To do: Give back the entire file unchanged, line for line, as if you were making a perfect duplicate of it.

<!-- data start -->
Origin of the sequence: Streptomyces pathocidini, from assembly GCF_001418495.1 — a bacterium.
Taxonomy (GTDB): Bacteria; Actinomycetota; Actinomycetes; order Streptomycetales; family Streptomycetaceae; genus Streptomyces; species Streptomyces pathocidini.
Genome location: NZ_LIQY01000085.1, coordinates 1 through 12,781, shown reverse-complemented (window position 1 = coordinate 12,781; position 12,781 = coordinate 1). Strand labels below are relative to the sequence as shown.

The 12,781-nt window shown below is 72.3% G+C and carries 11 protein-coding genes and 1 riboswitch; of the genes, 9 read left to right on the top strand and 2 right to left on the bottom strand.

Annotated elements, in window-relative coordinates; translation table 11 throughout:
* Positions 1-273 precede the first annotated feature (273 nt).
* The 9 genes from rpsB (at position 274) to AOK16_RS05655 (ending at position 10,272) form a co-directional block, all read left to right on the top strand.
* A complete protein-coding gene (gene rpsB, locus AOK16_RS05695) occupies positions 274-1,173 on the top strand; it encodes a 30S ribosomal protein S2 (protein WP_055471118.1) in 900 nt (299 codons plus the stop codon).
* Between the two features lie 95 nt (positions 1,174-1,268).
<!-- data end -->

Origin of the sequence: Streptomyces pathocidini, from assembly GCF_001418495.1 — a bacterium.
Taxonomy (GTDB): Bacteria; Actinomycetota; Actinomycetes; order Streptomycetales; family Streptomycetaceae; genus Streptomyces; species Streptomyces pathocidini.
Genome location: NZ_LIQY01000085.1, coordinates 1 through 12,781, shown reverse-complemented (window position 1 = coordinate 12,781; position 12,781 = coordinate 1). Strand labels below are relative to the sequence as shown.

The 12,781-nt window shown below is 72.3% G+C and carries 11 protein-coding genes and 1 riboswitch; of the genes, 9 read left to right on the top strand and 2 right to left on the bottom strand.

Annotated elements, in window-relative coordinates; translation table 11 throughout:
* Positions 1-273 precede the first annotated feature (273 nt).
* The 9 genes from rpsB (at position 274) to AOK16_RS05655 (ending at position 10,272) form a co-directional block, all read left to right on the top strand.
* A complete protein-coding gene (gene rpsB, locus AOK16_RS05695) occupies positions 274-1,173 on the top strand; it encodes a 30S ribosomal protein S2 (protein WP_055471118.1) in 900 nt (299 codons plus the stop codon).
* Between the two features lie 95 nt (positions 1,174-1,268).